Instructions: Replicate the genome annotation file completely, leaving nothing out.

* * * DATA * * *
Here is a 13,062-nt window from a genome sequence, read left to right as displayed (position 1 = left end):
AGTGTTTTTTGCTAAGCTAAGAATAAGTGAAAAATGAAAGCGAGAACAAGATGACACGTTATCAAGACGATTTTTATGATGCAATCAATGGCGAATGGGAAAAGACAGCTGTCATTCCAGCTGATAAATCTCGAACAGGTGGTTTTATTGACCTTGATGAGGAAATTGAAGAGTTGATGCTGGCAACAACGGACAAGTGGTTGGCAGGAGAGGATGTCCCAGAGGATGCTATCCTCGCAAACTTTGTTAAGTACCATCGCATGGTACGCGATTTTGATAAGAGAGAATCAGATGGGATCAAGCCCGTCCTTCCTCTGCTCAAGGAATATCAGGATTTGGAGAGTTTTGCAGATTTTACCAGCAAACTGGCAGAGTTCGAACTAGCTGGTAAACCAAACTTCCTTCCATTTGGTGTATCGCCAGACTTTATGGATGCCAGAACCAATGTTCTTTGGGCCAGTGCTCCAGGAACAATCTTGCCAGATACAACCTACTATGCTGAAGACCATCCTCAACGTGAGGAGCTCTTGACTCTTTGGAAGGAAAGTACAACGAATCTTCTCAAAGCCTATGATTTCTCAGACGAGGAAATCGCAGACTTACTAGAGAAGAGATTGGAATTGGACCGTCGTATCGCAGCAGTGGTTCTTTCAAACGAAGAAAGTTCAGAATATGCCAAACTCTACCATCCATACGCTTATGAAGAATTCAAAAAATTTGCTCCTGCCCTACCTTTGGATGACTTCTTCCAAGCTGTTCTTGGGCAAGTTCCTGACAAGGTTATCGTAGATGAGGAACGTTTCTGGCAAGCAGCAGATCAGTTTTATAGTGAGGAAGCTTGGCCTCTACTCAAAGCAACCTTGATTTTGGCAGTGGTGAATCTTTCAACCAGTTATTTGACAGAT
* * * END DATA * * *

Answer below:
Here is a 13,062-nt window from a genome sequence, read left to right as displayed (position 1 = left end):
AGTGTTTTTTGCTAAGCTAAGAATAAGTGAAAAATGAAAGCGAGAACAAGATGACACGTTATCAAGACGATTTTTATGATGCAATCAATGGCGAATGGGAAAAGACAGCTGTCATTCCAGCTGATAAATCTCGAACAGGTGGTTTTATTGACCTTGATGAGGAAATTGAAGAGTTGATGCTGGCAACAACGGACAAGTGGTTGGCAGGAGAGGATGTCCCAGAGGATGCTATCCTCGCAAACTTTGTTAAGTACCATCGCATGGTACGCGATTTTGATAAGAGAGAATCAGATGGGATCAAGCCCGTCCTTCCTCTGCTCAAGGAATATCAGGATTTGGAGAGTTTTGCAGATTTTACCAGCAAACTGGCAGAGTTCGAACTAGCTGGTAAACCAAACTTCCTTCCATTTGGTGTATCGCCAGACTTTATGGATGCCAGAACCAATGTTCTTTGGGCCAGTGCTCCAGGAACAATCTTGCCAGATACAACCTACTATGCTGAAGACCATCCTCAACGTGAGGAGCTCTTGACTCTTTGGAAGGAAAGTACAACGAATCTTCTCAAAGCCTATGATTTCTCAGACGAGGAAATCGCAGACTTACTAGAGAAGAGATTGGAATTGGACCGTCGTATCGCAGCAGTGGTTCTTTCAAACGAAGAAAGTTCAGAATATGCCAAACTCTACCATCCATACGCTTATGAAGAATTCAAAAAATTTGCTCCTGCCCTACCTTTGGATGACTTCTTCCAAGCTGTTCTTGGGCAAGTTCCTGACAAGGTTATCGTAGATGAGGAACGTTTCTGGCAAGCAGCAGATCAGTTTTATAGTGAGGAAGCTTGGCCTCTACTCAAAGCAACCTTGATTTTGGCAGTGGTGAATCTTTCAACCAGTTATTTGACAGAT